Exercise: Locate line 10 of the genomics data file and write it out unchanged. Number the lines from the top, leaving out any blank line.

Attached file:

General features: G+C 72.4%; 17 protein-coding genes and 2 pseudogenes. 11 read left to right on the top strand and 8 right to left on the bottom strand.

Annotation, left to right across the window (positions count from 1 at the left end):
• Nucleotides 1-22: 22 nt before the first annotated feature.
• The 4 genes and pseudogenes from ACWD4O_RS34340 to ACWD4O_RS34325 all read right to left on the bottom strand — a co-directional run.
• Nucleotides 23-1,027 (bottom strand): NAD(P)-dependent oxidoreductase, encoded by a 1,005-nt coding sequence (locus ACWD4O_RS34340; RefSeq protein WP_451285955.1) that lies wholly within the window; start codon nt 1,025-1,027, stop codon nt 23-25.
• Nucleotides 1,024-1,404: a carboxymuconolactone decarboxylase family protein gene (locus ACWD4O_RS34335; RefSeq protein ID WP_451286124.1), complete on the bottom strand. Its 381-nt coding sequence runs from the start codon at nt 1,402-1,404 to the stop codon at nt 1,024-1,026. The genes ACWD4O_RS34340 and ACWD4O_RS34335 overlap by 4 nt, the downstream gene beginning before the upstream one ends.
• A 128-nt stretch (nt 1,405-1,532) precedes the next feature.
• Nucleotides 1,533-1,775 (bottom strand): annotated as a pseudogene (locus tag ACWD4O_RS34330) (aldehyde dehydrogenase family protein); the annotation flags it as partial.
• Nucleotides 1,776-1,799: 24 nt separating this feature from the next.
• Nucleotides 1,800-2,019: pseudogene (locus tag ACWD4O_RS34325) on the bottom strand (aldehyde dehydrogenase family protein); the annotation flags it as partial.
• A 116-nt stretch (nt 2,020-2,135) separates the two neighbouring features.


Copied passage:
• Nucleotides 1,800-2,019: pseudogene (locus tag ACWD4O_RS34325) on the bottom strand (aldehyde dehydrogenase family protein); the annotation flags it as partial.